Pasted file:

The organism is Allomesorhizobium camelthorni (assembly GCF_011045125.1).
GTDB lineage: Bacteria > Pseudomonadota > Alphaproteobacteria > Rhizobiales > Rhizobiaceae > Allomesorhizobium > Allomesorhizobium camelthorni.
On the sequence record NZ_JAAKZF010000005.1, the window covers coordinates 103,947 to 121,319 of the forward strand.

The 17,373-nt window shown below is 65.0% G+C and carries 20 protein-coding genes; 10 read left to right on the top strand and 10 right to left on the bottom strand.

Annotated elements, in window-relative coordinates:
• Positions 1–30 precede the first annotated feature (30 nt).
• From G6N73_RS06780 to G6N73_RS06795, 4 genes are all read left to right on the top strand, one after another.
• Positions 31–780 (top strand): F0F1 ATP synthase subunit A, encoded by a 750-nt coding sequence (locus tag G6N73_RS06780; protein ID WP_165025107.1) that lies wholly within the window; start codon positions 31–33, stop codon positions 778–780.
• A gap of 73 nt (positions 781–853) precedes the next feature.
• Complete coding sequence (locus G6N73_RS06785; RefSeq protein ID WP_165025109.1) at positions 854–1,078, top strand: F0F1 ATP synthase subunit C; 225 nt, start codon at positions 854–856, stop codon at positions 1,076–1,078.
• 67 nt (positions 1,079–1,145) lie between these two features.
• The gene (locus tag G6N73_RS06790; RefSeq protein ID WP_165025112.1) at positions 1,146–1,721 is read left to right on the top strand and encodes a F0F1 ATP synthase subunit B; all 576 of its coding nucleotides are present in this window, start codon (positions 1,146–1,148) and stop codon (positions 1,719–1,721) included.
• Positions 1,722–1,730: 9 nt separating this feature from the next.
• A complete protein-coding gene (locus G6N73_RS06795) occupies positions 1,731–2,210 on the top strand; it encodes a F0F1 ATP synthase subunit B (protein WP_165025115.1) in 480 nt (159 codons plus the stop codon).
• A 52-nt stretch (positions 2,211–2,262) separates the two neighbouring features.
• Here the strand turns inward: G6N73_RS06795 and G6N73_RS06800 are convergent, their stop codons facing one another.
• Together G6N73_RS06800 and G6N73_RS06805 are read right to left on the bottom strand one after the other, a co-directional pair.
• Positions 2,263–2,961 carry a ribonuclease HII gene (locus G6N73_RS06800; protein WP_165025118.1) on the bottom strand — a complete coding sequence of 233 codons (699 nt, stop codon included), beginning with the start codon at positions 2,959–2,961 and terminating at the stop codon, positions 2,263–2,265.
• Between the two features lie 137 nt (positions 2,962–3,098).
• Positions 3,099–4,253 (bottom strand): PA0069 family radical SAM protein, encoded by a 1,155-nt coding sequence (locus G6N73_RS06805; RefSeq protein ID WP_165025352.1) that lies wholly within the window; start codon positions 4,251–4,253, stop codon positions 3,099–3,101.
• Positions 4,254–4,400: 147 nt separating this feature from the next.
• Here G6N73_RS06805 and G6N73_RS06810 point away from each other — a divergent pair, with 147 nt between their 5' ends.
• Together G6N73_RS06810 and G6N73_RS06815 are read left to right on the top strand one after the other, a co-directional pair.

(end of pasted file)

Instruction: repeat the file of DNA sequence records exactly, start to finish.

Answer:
The organism is Allomesorhizobium camelthorni (assembly GCF_011045125.1).
GTDB lineage: Bacteria > Pseudomonadota > Alphaproteobacteria > Rhizobiales > Rhizobiaceae > Allomesorhizobium > Allomesorhizobium camelthorni.
On the sequence record NZ_JAAKZF010000005.1, the window covers coordinates 103,947 to 121,319 of the forward strand.

The 17,373-nt window shown below is 65.0% G+C and carries 20 protein-coding genes; 10 read left to right on the top strand and 10 right to left on the bottom strand.

Annotated elements, in window-relative coordinates:
• Positions 1–30 precede the first annotated feature (30 nt).
• From G6N73_RS06780 to G6N73_RS06795, 4 genes are all read left to right on the top strand, one after another.
• Positions 31–780 (top strand): F0F1 ATP synthase subunit A, encoded by a 750-nt coding sequence (locus tag G6N73_RS06780; protein ID WP_165025107.1) that lies wholly within the window; start codon positions 31–33, stop codon positions 778–780.
• A gap of 73 nt (positions 781–853) precedes the next feature.
• Complete coding sequence (locus G6N73_RS06785; RefSeq protein ID WP_165025109.1) at positions 854–1,078, top strand: F0F1 ATP synthase subunit C; 225 nt, start codon at positions 854–856, stop codon at positions 1,076–1,078.
• 67 nt (positions 1,079–1,145) lie between these two features.
• The gene (locus tag G6N73_RS06790; RefSeq protein ID WP_165025112.1) at positions 1,146–1,721 is read left to right on the top strand and encodes a F0F1 ATP synthase subunit B; all 576 of its coding nucleotides are present in this window, start codon (positions 1,146–1,148) and stop codon (positions 1,719–1,721) included.
• Positions 1,722–1,730: 9 nt separating this feature from the next.
• A complete protein-coding gene (locus G6N73_RS06795) occupies positions 1,731–2,210 on the top strand; it encodes a F0F1 ATP synthase subunit B (protein WP_165025115.1) in 480 nt (159 codons plus the stop codon).
• A 52-nt stretch (positions 2,211–2,262) separates the two neighbouring features.
• Here the strand turns inward: G6N73_RS06795 and G6N73_RS06800 are convergent, their stop codons facing one another.
• Together G6N73_RS06800 and G6N73_RS06805 are read right to left on the bottom strand one after the other, a co-directional pair.
• Positions 2,263–2,961 carry a ribonuclease HII gene (locus G6N73_RS06800; protein WP_165025118.1) on the bottom strand — a complete coding sequence of 233 codons (699 nt, stop codon included), beginning with the start codon at positions 2,959–2,961 and terminating at the stop codon, positions 2,263–2,265.
• Between the two features lie 137 nt (positions 2,962–3,098).
• Positions 3,099–4,253 (bottom strand): PA0069 family radical SAM protein, encoded by a 1,155-nt coding sequence (locus G6N73_RS06805; RefSeq protein ID WP_165025352.1) that lies wholly within the window; start codon positions 4,251–4,253, stop codon positions 3,099–3,101.
• Positions 4,254–4,400: 147 nt separating this feature from the next.
• Here G6N73_RS06805 and G6N73_RS06810 point away from each other — a divergent pair, with 147 nt between their 5' ends.
• Together G6N73_RS06810 and G6N73_RS06815 are read left to right on the top strand one after the other, a co-directional pair.